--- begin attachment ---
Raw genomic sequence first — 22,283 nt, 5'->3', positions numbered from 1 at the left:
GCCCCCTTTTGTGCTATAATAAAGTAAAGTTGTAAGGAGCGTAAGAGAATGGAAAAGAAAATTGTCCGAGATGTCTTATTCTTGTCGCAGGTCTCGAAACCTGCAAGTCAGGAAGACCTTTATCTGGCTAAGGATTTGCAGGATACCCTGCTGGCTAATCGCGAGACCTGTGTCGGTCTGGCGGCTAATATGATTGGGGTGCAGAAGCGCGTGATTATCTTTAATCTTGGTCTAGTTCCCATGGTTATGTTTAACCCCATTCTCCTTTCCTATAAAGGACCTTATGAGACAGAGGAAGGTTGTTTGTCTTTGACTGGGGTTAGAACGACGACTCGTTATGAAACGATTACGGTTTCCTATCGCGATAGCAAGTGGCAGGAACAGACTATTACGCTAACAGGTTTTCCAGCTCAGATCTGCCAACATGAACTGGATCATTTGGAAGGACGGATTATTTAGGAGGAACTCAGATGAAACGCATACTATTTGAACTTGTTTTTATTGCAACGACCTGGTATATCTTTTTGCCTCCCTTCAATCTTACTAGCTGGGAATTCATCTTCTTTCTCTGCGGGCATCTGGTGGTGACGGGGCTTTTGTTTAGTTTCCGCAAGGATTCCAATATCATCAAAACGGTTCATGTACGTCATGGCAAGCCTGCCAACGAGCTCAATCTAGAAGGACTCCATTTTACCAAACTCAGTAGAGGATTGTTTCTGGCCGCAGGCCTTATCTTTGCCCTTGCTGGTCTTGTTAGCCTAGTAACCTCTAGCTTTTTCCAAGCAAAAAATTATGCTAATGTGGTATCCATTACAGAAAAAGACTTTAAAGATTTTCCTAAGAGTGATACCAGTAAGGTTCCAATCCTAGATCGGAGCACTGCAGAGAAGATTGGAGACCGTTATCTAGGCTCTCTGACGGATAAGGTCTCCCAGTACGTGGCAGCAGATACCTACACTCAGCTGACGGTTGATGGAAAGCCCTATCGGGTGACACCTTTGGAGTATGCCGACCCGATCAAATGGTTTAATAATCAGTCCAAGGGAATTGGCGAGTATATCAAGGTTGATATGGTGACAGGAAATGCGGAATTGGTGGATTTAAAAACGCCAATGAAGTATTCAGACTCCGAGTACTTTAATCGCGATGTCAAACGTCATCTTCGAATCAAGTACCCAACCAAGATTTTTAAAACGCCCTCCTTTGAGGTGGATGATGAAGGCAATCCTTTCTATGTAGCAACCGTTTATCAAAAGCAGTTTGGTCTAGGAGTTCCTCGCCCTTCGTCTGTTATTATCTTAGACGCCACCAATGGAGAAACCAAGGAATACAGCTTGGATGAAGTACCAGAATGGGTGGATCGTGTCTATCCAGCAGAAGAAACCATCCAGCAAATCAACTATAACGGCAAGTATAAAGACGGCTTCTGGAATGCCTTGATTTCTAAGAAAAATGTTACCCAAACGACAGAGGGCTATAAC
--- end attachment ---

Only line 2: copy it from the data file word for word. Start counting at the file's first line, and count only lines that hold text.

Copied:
GCCCCCTTTTGTGCTATAATAAAGTAAAGTTGTAAGGAGCGTAAGAGAATGGAAAAGAAAATTGTCCGAGATGTCTTATTCTTGTCGCAGGTCTCGAAACCTGCAAGTCAGGAAGACCTTTATCTGGCTAAGGATTTGCAGGATACCCTGCTGGCTAATCGCGAGACCTGTGTCGGTCTGGCGGCTAATATGATTGGGGTGCAGAAGCGCGTGATTATCTTTAATCTTGGTCTAGTTCCCATGGTTATGTTTAACCCCATTCTCCTTTCCTATAAAGGACCTTATGAGACAGAGGAAGGTTGTTTGTCTTTGACTGGGGTTAGAACGACGACTCGTTATGAAACGATTACGGTTTCCTATCGCGATAGCAAGTGGCAGGAACAGACTATTACGCTAACAGGTTTTCCAGCTCAGATCTGCCAACATGAACTGGATCATTTGGAAGGACGGATTATTTAGGAGGAACTCAGATGAAACGCATACTATTTGAACTTGTTTTTATTGCAACGACCTGGTATATCTTTTTGCCTCCCTTCAATCTTACTAGCTGGGAATTCATCTTCTTTCTCTGCGGGCATCTGGTGGTGACGGGGCTTTTGTTTAGTTTCCGCAAGGATTCCAATATCATCAAAACGGTTCATGTACGTCATGGCAAGCCTGCCAACGAGCTCAATCTAGAAGGACTCCATTTTACCAAACTCAGTAGAGGATTGTTTCTGGCCGCAGGCCTTATCTTTGCCCTTGCTGGTCTTGTTAGCCTAGTAACCTCTAGCTTTTTCCAAGCAAAAAATTATGCTAATGTGGTATCCATTACAGAAAAAGACTTTAAAGATTTTCCTAAGAGTGATACCAGTAAGGTTCCAATCCTAGATCGGAGCACTGCAGAGAAGATTGGAGACCGTTATCTAGGCTCTCTGACGGATAAGGTCTCCCAGTACGTGGCAGCAGATACCTACACTCAGCTGACGGTTGATGGAAAGCCCTATCGGGTGACACCTTTGGAGTATGCCGACCCGATCAAATGGTTTAATAATCAGTCCAAGGGAATTGGCGAGTATATCAAGGTTGATATGGTGACAGGAAATGCGGAATTGGTGGATTTAAAAACGCCAATGAAGTATTCAGACTCCGAGTACTTTAATCGCGATGTCAAACGTCATCTTCGAATCAAGTACCCAACCAAGATTTTTAAAACGCCCTCCTTTGAGGTGGATGATGAAGGCAATCCTTTCTATGTAGCAACCGTTTATCAAAAGCAGTTTGGTCTAGGAGTTCCTCGCCCTTCGTCTGTTATTATCTTAGACGCCACCAATGGAGAAACCAAGGAATACAGCTTGGATGAAGTACCAGAATGGGTGGATCGTGTCTATCCAGCAGAAGAAACCATCCAGCAAATCAACTATAACGGCAAGTATAAAGACGGCTTCTGGAATGCCTTGATTTCTAAGAAAAATGTTACCCAAACGACAGAGGGCTATAAC